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From Graham Leggett <minf...@sharp.fm>
Subject Re: Toward 2.0...
Date Wed, 18 Mar 2009 00:40:34 GMT
Emmanuel Lecharny wrote:

> That's the main issue... Xbeans is trying to alleviate the pain it is to 
> manipulate class names in a Spring file. As I already said, it creates a 
> decoupling which is painfull, as you have no clue about what is what in 
> the Spring file when you have decoupled those two parts. We have more 
> than 2500 classes in Directory (not counting Studio), and even after 5 
> years working on the project, I can't easily remember where all of them 
> are located.

The name of the principle you are currntly violating by using Spring is 
called the "Don't repeat yourself" principle:

http://en.wikipedia.org/wiki/Don%27t_repeat_yourself

By storing class names in two places (the Java class file, and the 
Spring bean definition XML file) you are adding 2500 different 
opportunities for the classes and spring configs to go out of sync.

And there is nothing in the class to suggest that a spring bean is 
somehow relevant, making refactoring impossible, and that kills code.

> To be frank, and we discussed that ad nauseam with Alex, using Spring 
> was one of the biggest mistakes we made. We don't need Inversion of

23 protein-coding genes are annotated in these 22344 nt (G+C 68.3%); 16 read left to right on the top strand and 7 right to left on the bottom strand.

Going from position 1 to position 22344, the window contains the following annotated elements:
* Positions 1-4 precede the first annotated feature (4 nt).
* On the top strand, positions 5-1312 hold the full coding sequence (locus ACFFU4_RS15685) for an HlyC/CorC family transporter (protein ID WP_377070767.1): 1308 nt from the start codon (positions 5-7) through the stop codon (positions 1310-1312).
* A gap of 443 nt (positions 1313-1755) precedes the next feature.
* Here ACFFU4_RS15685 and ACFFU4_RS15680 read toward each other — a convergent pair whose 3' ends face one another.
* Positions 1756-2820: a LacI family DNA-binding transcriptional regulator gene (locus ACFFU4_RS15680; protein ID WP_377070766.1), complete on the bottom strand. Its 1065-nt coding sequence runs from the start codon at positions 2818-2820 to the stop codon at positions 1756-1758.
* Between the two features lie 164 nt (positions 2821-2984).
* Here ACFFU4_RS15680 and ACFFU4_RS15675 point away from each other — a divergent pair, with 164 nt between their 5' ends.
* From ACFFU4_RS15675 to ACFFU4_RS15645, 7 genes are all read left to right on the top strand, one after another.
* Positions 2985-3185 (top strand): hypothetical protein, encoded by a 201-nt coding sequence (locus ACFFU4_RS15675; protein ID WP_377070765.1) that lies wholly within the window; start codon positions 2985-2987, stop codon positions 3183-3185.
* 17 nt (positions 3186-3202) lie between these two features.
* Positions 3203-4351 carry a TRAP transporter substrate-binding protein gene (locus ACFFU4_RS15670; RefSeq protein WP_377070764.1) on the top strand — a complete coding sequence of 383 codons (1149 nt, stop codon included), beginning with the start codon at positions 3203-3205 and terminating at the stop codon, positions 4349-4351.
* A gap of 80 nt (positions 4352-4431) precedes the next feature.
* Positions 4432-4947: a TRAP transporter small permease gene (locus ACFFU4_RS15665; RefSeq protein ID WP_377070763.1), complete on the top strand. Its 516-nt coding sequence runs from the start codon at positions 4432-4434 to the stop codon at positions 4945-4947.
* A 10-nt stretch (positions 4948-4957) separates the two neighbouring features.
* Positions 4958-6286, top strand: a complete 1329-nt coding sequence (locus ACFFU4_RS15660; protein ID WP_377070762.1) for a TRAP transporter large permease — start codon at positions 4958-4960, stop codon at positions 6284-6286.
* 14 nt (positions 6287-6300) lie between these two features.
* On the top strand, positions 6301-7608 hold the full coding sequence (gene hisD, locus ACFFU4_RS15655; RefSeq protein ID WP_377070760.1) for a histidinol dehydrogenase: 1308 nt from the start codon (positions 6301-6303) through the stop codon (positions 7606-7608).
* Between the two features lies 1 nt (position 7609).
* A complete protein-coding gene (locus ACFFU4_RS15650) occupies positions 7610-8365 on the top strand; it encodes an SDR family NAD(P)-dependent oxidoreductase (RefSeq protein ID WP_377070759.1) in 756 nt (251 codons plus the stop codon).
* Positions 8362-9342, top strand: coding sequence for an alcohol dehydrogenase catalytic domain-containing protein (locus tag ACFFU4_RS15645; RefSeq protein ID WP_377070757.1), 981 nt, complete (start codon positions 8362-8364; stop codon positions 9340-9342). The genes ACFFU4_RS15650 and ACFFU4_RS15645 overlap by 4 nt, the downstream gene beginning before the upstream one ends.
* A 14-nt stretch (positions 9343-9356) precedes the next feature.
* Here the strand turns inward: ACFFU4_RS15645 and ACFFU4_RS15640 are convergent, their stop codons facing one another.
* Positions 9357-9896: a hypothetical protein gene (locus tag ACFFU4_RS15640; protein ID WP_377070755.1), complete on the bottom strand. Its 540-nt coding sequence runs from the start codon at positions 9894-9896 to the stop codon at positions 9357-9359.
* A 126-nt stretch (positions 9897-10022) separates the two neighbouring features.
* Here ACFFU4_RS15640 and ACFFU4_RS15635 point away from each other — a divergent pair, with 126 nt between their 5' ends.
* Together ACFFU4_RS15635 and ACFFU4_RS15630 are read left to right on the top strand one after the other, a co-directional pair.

> control/Depenency Injection/whatever Fowler call it. This is useless in 
> our case. What we need is a configuration which can be loaded at 
> startup, and that's it. what we had before (a property file) was just 
> plain ok. OpenLDAP is now storing the configuration in the DIT, and it 
> works perfectly well.
> 
> And if we don't want to go back to a property file, or config in the 
> DIT, then JSON can be an intersting option. Everything but this infamous 
> brackets all over the configration !!! Die, XML, die !

When I use XML as a config, I define that config as an XSD, throw the 
XSD through xmlbeans to write all the parsing code for me, and then I 
make sure the config file is properly validated on load.

If the end user does something wrong, the end user gets proper error 
messages telling them what they did wrong, and what line they did it 
wrong on.

Regards,
Graham
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